Generally, a “dependent,” within the meaning of the statute, is one who relies in whole or in part upon the workman for the reasonable necessities of life at the time of the accidental injury. C.W. Wright v. Brannan, 217 Md. 397, 142 A.2d 574 (1958). Generally, one who subsists entirely upon the earnings of a deceased employee is a total dependent, but a legal or moral obligation to support a person does not create dependency in the absence of actual support. Mario Anello v. Dunn, 217 Md. 177, 141 A.2d 731 (1958). On the other hand, the courts do not demand that a claimant must show destitution in order to obtain an award as a total dependent. A claimant may receive temporary gratuitous services, occasional financial assistance or other minor benefits from sources other than the deceased workman but he must not have had a consequential source or means of maintenance in addition to what is received out of the earnings of the deceased. Larkin v. Smith, 183 Md. 274, 37 A.2d 340 (1944); Mario Anello v. Dunn, supra.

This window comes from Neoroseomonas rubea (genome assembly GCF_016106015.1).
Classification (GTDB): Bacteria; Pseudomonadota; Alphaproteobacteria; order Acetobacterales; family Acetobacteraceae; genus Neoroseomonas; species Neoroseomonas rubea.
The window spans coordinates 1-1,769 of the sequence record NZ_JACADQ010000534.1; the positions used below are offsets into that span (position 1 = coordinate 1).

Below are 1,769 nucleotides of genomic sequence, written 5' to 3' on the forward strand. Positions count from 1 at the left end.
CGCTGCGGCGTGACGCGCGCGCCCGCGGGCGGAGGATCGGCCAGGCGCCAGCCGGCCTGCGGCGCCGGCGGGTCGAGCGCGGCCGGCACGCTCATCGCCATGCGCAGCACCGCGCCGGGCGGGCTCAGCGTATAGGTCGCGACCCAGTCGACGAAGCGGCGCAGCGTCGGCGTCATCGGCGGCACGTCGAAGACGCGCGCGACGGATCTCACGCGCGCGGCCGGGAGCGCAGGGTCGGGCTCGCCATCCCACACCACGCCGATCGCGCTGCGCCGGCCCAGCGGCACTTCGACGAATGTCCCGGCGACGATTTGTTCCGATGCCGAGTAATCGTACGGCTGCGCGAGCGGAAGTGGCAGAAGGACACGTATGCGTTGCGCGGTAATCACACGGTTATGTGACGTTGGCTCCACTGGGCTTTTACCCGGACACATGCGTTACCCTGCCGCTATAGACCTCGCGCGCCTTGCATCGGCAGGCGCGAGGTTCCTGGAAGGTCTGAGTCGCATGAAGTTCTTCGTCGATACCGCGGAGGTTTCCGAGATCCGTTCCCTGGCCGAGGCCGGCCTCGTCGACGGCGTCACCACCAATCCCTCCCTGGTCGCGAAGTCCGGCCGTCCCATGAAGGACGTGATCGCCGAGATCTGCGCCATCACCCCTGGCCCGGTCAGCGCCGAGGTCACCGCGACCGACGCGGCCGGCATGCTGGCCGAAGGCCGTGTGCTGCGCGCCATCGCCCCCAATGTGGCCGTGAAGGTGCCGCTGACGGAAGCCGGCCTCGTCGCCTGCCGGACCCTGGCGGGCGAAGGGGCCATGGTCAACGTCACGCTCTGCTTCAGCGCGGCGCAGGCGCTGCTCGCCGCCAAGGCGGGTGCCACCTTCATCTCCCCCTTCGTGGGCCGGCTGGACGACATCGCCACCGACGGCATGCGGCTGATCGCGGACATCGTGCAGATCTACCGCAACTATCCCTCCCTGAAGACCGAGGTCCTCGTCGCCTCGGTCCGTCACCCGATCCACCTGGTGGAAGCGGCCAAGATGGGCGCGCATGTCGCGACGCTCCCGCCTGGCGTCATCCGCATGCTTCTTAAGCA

In the instant case, the claimant had take-home pay of $28.50 per week while the deceased averaged $59.60 gross each week. The claimant contends that the present case differs from the Anello case, supra, because she denied pooling her earnings with those of her husband. While it is true that the claimant steadfastly refrained from admitting that she and her husband had pooled their income, the use of the term “pooled” by the courts in compensation cases is but one of convenience to point out that the claimant used a part of his earnings to pay the common household expenses. Whether earnings are in fact pooled must depend upon the circumstances, and the inferences deducible therefrom, in each case. An anomalous situation would ensue if a claimant could acquire the status of a total dependent merely by disclaiming the use of his earnings in or about the home or its affairs. According to the testimony of the claimant in this case she spent less than ten dollars a week for incidentals plus a couple of dollars she had left over at the end of the week — a total of not more than twelve dollars — leaving approximately $16.50 a week unaccounted for, which she apparently kept in her pocketbook along with the $50 a week she received from her husband for the household bills. If she did not use the balance of her money to pay household bills, she must have used it to partially support herself. In any event, it is clear that no money was left over at the end of the week. How it was actually spent is not important under the circumstances in this case. On cross-examination she did admit that, if 589*589 a bill remained which “had to be paid” she “would take [her] own [money] and pay it.” And, while she reiterated that she would use her money only “if it just had to be,” she explained that fact by saying, “[w]e wasn’t separate, we was together.” The claimant should not be penalized for adhering to this commonplace concept of “togetherness,” but in a case such as this where the earnings of the wife were substantial, where she did not subsist solely out of the earnings of her husband, and where she either could not or would not account for more than half of her net earnings, she cannot establish the status of a total dependent by merely claiming she did not pool her earnings with those of her husband.